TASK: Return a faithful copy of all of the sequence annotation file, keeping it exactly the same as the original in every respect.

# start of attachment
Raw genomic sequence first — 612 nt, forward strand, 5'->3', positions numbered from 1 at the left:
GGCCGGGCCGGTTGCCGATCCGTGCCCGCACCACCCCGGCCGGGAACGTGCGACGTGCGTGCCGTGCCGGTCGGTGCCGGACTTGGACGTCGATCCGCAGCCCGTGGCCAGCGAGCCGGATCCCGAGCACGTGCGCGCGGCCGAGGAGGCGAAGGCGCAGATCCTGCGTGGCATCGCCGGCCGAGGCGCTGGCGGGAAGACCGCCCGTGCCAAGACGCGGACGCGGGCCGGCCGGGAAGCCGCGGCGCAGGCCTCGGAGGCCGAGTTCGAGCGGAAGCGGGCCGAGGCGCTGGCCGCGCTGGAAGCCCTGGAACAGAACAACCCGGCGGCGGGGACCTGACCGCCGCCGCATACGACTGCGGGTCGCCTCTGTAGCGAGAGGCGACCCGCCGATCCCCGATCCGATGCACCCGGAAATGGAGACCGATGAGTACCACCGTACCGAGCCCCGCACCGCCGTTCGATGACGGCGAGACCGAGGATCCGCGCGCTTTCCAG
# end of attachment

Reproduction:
Raw genomic sequence first — 612 nt, forward strand, 5'->3', positions numbered from 1 at the left:
GGCCGGGCCGGTTGCCGATCCGTGCCCGCACCACCCCGGCCGGGAACGTGCGACGTGCGTGCCGTGCCGGTCGGTGCCGGACTTGGACGTCGATCCGCAGCCCGTGGCCAGCGAGCCGGATCCCGAGCACGTGCGCGCGGCCGAGGAGGCGAAGGCGCAGATCCTGCGTGGCATCGCCGGCCGAGGCGCTGGCGGGAAGACCGCCCGTGCCAAGACGCGGACGCGGGCCGGCCGGGAAGCCGCGGCGCAGGCCTCGGAGGCCGAGTTCGAGCGGAAGCGGGCCGAGGCGCTGGCCGCGCTGGAAGCCCTGGAACAGAACAACCCGGCGGCGGGGACCTGACCGCCGCCGCATACGACTGCGGGTCGCCTCTGTAGCGAGAGGCGACCCGCCGATCCCCGATCCGATGCACCCGGAAATGGAGACCGATGAGTACCACCGTACCGAGCCCCGCACCGCCGTTCGATGACGGCGAGACCGAGGATCCGCGCGCTTTCCAG